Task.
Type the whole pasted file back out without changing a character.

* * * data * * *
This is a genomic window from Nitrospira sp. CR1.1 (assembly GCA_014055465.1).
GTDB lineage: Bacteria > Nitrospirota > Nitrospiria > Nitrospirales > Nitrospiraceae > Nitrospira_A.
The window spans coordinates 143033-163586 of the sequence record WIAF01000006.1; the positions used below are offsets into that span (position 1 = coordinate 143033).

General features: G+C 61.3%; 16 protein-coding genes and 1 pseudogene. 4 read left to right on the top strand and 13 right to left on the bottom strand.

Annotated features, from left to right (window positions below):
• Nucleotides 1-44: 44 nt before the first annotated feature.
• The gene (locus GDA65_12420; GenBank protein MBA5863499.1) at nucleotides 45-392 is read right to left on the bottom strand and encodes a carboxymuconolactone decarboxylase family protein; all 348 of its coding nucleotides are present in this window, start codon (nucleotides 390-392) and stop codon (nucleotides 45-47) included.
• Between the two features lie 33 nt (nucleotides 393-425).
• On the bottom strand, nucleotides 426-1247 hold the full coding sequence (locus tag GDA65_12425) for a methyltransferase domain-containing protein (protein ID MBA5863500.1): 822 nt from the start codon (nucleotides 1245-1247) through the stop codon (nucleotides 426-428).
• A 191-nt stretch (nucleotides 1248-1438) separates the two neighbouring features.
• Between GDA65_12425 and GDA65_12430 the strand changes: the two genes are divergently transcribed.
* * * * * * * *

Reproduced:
This is a genomic window from Nitrospira sp. CR1.1 (assembly GCA_014055465.1).
GTDB lineage: Bacteria > Nitrospirota > Nitrospiria > Nitrospirales > Nitrospiraceae > Nitrospira_A.
The window spans coordinates 143033-163586 of the sequence record WIAF01000006.1; the positions used below are offsets into that span (position 1 = coordinate 143033).

General features: G+C 61.3%; 16 protein-coding genes and 1 pseudogene. 4 read left to right on the top strand and 13 right to left on the bottom strand.

Annotated features, from left to right (window positions below):
• Nucleotides 1-44: 44 nt before the first annotated feature.
• The gene (locus GDA65_12420; GenBank protein MBA5863499.1) at nucleotides 45-392 is read right to left on the bottom strand and encodes a carboxymuconolactone decarboxylase family protein; all 348 of its coding nucleotides are present in this window, start codon (nucleotides 390-392) and stop codon (nucleotides 45-47) included.
• Between the two features lie 33 nt (nucleotides 393-425).
• On the bottom strand, nucleotides 426-1247 hold the full coding sequence (locus tag GDA65_12425) for a methyltransferase domain-containing protein (protein ID MBA5863500.1): 822 nt from the start codon (nucleotides 1245-1247) through the stop codon (nucleotides 426-428).
• A 191-nt stretch (nucleotides 1248-1438) separates the two neighbouring features.
• Between GDA65_12425 and GDA65_12430 the strand changes: the two genes are divergently transcribed.